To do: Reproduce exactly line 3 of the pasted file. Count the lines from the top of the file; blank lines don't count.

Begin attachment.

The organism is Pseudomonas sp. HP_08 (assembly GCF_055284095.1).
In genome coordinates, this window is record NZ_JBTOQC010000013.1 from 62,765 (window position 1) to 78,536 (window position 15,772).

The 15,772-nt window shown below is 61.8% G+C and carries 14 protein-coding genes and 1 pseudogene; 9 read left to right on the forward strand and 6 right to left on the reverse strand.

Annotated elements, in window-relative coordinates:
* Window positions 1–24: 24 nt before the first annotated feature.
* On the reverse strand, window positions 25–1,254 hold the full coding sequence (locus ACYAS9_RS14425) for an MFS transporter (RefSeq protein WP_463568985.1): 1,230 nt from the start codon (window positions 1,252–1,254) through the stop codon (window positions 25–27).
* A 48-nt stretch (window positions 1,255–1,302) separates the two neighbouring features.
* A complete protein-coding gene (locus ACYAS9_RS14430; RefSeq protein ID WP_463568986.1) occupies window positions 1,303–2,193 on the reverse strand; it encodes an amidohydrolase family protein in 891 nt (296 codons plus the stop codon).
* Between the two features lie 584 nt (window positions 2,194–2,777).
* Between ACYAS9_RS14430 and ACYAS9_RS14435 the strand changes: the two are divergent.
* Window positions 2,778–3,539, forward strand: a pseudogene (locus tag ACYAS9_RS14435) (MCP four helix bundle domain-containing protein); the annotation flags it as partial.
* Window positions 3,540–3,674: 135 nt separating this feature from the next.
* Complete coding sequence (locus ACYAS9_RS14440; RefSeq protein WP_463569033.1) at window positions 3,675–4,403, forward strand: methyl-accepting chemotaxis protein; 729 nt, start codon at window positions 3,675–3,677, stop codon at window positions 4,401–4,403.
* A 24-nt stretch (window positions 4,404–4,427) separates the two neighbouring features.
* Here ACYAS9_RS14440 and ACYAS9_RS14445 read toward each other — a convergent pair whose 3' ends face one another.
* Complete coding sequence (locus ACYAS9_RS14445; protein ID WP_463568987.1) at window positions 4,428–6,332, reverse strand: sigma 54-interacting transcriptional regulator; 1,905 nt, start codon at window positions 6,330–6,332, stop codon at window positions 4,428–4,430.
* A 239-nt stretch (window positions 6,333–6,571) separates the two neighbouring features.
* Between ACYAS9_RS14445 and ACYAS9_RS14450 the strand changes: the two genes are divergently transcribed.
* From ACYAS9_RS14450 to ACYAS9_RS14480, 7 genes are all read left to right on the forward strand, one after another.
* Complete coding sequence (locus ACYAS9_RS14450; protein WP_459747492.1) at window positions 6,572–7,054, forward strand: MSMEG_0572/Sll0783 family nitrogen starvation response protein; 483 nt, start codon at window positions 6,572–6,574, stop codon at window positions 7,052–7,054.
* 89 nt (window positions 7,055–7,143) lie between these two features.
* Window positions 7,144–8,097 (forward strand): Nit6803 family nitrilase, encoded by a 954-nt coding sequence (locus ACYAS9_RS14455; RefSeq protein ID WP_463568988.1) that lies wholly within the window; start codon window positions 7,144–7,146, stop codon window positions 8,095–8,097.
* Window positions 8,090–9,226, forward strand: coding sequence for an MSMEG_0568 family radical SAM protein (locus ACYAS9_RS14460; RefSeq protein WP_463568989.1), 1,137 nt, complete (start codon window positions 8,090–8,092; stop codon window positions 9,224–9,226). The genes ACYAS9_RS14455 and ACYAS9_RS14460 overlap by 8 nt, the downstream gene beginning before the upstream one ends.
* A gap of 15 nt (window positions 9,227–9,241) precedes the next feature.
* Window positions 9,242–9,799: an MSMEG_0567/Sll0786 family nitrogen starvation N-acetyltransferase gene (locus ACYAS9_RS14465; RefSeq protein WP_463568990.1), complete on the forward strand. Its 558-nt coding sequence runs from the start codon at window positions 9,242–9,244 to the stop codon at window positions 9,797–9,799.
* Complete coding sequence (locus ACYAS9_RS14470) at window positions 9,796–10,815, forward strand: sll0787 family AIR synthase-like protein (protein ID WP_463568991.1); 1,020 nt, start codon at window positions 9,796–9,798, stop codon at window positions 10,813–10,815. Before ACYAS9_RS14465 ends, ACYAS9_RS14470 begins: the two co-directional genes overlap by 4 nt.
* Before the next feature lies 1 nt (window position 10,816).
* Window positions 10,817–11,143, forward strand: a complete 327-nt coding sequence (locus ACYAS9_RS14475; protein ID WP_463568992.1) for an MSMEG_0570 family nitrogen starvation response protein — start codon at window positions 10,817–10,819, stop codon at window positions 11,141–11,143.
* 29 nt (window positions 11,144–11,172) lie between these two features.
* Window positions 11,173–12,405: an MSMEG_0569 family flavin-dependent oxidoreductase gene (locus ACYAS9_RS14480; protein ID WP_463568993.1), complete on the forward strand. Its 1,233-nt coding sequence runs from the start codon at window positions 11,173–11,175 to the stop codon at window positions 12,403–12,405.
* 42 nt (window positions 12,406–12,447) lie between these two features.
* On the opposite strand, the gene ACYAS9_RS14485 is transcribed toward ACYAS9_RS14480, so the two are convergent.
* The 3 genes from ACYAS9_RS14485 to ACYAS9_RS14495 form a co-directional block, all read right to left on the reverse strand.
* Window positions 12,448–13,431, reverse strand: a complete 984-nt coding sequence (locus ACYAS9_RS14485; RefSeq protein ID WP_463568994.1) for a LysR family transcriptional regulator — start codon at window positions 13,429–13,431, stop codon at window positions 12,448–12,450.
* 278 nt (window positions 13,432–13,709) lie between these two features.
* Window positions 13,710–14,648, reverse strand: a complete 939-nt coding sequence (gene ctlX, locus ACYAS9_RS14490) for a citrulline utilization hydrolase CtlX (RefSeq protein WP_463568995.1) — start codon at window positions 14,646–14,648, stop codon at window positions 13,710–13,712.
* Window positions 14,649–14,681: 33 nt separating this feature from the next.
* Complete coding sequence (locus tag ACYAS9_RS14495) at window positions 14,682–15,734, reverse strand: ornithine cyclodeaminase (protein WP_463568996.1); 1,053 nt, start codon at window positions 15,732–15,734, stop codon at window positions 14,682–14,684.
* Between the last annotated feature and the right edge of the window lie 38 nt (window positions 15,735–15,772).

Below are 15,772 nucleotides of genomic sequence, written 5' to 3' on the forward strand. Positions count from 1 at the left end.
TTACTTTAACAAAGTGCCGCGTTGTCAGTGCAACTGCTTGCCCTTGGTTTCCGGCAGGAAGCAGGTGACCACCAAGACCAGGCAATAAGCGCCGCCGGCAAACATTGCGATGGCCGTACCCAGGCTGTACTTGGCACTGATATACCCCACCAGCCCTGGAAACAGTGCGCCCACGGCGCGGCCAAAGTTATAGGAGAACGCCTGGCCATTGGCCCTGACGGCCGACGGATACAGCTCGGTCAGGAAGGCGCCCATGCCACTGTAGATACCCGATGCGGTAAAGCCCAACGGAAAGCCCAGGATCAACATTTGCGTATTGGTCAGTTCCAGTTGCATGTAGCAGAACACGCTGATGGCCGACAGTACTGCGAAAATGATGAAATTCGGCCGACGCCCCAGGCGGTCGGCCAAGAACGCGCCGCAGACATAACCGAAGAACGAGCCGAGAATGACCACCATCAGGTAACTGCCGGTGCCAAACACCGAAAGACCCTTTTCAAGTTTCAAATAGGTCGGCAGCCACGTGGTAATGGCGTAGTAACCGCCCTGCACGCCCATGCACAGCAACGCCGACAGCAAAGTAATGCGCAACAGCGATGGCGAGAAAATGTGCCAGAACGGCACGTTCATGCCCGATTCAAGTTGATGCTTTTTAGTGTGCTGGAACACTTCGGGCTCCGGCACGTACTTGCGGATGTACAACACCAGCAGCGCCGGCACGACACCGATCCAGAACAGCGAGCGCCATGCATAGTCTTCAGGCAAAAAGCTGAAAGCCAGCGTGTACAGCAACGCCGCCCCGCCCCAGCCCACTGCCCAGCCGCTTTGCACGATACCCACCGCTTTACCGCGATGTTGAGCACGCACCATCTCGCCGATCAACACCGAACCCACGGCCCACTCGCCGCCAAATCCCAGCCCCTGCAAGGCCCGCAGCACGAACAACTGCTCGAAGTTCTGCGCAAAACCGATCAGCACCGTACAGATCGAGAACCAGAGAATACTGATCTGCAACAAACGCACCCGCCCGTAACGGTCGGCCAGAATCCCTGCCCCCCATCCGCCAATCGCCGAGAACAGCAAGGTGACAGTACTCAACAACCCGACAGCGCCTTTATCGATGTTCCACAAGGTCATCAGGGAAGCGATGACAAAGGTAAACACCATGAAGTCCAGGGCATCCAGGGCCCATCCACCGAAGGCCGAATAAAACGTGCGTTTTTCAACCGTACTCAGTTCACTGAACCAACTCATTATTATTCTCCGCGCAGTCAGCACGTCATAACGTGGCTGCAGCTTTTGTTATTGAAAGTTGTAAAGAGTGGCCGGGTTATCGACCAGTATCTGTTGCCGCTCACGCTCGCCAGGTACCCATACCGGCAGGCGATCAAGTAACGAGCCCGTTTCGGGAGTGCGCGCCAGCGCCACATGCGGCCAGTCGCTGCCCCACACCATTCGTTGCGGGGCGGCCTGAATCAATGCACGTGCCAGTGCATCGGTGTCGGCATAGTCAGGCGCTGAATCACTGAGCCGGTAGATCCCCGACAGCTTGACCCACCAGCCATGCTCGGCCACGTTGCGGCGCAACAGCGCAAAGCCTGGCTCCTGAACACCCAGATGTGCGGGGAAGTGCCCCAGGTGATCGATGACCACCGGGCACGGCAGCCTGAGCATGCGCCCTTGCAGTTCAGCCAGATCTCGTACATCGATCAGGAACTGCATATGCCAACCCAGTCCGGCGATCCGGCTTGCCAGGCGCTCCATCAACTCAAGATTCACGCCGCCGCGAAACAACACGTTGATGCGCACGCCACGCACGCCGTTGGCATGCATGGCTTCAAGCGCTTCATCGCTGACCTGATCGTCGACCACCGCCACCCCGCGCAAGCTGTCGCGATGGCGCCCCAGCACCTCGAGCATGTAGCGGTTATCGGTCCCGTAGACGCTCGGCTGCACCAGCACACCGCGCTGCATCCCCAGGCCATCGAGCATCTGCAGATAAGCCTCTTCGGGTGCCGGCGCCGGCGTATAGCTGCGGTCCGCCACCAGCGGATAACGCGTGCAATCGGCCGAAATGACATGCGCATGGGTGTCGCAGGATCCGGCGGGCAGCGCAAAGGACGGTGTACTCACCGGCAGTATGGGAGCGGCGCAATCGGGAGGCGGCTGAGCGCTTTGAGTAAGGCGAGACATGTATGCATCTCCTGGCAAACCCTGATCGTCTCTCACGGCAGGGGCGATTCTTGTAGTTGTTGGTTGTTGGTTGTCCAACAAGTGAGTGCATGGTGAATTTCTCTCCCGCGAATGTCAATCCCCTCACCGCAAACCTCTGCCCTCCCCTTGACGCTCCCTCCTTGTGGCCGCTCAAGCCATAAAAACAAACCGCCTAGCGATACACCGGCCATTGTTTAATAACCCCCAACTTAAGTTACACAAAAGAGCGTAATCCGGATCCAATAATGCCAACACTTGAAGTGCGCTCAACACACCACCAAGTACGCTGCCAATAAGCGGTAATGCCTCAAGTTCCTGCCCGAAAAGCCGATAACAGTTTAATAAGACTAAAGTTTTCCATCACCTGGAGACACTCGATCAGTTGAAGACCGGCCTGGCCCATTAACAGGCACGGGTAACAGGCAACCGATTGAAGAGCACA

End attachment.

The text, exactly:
The 15,772-nt window shown below is 61.8% G+C and carries 14 protein-coding genes and 1 pseudogene; 9 read left to right on the forward strand and 6 right to left on the reverse strand.